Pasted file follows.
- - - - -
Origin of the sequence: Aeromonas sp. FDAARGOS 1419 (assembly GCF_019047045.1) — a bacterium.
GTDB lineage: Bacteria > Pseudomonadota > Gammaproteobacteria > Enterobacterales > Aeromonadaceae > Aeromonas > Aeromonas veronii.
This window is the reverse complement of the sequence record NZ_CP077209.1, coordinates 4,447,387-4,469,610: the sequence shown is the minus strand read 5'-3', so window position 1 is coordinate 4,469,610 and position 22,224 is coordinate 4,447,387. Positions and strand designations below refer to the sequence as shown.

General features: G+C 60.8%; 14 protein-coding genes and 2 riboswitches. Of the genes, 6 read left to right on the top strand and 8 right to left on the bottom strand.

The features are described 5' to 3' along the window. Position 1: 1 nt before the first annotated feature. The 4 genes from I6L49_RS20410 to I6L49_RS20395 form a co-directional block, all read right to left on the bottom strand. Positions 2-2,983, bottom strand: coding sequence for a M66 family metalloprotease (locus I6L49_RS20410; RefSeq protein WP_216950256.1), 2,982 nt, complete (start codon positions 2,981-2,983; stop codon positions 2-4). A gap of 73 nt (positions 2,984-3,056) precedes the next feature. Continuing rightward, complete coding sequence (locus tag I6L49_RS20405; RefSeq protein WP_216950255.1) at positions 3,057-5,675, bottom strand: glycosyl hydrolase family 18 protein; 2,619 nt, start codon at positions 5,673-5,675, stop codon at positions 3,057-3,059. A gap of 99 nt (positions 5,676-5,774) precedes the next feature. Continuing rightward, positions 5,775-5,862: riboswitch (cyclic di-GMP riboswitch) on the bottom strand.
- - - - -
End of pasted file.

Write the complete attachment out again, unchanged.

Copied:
Origin of the sequence: Aeromonas sp. FDAARGOS 1419 (assembly GCF_019047045.1) — a bacterium.
GTDB lineage: Bacteria > Pseudomonadota > Gammaproteobacteria > Enterobacterales > Aeromonadaceae > Aeromonas > Aeromonas veronii.
This window is the reverse complement of the sequence record NZ_CP077209.1, coordinates 4,447,387-4,469,610: the sequence shown is the minus strand read 5'-3', so window position 1 is coordinate 4,469,610 and position 22,224 is coordinate 4,447,387. Positions and strand designations below refer to the sequence as shown.

General features: G+C 60.8%; 14 protein-coding genes and 2 riboswitches. Of the genes, 6 read left to right on the top strand and 8 right to left on the bottom strand.

The features are described 5' to 3' along the window. Position 1: 1 nt before the first annotated feature. The 4 genes from I6L49_RS20410 to I6L49_RS20395 form a co-directional block, all read right to left on the bottom strand. Positions 2-2,983, bottom strand: coding sequence for a M66 family metalloprotease (locus I6L49_RS20410; RefSeq protein WP_216950256.1), 2,982 nt, complete (start codon positions 2,981-2,983; stop codon positions 2-4). A gap of 73 nt (positions 2,984-3,056) precedes the next feature. Continuing rightward, complete coding sequence (locus tag I6L49_RS20405; RefSeq protein WP_216950255.1) at positions 3,057-5,675, bottom strand: glycosyl hydrolase family 18 protein; 2,619 nt, start codon at positions 5,673-5,675, stop codon at positions 3,057-3,059. A gap of 99 nt (positions 5,676-5,774) precedes the next feature. Continuing rightward, positions 5,775-5,862: riboswitch (cyclic di-GMP riboswitch) on the bottom strand.